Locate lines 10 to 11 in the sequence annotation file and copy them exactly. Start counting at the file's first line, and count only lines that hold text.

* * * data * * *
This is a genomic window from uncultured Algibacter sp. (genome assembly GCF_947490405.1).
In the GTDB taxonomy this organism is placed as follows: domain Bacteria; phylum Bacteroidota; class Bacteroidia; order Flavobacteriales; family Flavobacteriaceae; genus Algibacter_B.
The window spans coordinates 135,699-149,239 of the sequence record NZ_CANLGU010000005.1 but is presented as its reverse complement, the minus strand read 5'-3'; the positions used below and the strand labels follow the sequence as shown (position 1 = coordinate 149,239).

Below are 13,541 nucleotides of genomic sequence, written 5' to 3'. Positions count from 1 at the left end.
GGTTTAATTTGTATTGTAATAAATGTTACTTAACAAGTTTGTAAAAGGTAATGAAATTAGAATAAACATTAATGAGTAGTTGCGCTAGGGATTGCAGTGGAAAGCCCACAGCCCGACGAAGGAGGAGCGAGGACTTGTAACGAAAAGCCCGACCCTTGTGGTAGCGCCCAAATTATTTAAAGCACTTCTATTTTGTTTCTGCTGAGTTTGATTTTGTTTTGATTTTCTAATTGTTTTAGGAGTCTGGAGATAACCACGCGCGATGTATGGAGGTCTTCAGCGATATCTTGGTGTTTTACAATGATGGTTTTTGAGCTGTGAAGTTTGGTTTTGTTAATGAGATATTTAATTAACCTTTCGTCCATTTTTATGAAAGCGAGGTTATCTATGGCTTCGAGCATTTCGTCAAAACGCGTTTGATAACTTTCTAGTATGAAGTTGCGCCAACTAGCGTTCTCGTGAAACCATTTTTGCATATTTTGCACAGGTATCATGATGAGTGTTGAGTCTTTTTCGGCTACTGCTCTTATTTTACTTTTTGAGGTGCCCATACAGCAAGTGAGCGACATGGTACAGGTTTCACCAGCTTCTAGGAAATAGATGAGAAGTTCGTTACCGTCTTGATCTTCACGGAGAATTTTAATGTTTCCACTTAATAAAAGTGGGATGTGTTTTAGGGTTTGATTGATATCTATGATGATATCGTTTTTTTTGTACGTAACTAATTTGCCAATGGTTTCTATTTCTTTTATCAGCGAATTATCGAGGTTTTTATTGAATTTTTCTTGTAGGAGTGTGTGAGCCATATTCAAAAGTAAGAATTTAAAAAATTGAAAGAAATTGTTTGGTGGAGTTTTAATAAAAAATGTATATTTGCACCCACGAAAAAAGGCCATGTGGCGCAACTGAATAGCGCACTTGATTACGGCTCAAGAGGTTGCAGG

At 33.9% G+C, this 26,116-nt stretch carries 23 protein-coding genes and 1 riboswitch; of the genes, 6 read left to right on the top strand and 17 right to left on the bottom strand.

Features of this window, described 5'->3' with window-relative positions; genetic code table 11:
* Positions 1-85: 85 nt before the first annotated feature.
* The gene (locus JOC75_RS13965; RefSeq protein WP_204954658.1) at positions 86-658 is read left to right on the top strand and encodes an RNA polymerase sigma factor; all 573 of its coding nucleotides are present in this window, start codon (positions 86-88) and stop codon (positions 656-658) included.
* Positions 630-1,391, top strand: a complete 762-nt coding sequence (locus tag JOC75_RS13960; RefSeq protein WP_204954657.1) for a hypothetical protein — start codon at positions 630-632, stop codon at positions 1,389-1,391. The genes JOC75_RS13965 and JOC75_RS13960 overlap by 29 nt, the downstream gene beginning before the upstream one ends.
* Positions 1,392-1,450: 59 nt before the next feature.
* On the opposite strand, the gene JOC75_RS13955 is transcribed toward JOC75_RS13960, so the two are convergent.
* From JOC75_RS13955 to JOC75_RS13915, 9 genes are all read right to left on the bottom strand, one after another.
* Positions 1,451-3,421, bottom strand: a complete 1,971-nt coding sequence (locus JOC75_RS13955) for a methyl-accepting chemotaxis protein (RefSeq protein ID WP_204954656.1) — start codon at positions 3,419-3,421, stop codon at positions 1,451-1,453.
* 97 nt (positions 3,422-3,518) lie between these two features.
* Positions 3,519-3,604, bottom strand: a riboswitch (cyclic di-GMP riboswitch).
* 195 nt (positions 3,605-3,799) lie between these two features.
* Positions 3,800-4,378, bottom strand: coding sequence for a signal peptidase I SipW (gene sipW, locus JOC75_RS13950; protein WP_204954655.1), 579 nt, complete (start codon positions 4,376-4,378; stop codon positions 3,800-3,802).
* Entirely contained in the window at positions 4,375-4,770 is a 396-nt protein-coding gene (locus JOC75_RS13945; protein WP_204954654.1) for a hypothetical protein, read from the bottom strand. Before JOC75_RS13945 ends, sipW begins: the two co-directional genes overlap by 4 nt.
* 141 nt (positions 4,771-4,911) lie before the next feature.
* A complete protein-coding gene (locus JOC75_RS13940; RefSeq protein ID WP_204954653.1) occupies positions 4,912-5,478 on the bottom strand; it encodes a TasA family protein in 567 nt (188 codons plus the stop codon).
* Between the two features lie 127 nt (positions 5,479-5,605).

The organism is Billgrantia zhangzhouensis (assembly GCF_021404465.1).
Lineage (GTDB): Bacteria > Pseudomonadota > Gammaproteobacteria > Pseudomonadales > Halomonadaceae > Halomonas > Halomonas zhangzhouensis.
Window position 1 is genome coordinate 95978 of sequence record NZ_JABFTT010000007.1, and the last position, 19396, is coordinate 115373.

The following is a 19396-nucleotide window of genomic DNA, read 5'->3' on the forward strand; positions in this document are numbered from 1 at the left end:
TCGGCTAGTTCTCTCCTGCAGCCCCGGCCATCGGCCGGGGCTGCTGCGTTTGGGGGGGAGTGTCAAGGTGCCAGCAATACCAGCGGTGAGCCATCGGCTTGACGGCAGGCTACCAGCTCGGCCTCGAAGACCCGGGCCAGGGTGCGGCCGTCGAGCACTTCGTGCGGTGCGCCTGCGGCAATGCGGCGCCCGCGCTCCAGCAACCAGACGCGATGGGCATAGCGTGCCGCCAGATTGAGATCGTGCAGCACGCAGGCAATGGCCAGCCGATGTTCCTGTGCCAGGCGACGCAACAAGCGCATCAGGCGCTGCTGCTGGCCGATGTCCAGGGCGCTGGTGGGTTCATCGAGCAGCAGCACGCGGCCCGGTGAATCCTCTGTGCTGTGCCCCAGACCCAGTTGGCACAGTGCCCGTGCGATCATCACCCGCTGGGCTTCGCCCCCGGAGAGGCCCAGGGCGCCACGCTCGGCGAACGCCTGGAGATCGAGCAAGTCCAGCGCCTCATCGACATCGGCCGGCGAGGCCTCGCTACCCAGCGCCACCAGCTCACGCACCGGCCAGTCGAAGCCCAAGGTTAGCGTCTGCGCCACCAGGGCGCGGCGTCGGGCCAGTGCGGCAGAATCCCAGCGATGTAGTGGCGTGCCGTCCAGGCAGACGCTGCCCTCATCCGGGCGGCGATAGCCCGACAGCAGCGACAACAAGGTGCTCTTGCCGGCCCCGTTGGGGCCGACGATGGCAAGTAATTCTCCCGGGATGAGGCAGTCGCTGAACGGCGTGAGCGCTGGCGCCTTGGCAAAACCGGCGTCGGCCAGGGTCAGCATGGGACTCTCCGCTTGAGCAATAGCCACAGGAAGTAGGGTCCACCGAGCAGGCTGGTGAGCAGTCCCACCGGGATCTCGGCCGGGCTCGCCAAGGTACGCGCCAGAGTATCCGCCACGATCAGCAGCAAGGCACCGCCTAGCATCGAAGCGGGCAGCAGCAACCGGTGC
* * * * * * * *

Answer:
* Positions 630-1,391, top strand: a complete 762-nt coding sequence (locus tag JOC75_RS13960; RefSeq protein WP_204954657.1) for a hypothetical protein — start codon at positions 630-632, stop codon at positions 1,389-1,391. The genes JOC75_RS13965 and JOC75_RS13960 overlap by 29 nt, the downstream gene beginning before the upstream one ends.
* Positions 1,392-1,450: 59 nt before the next feature.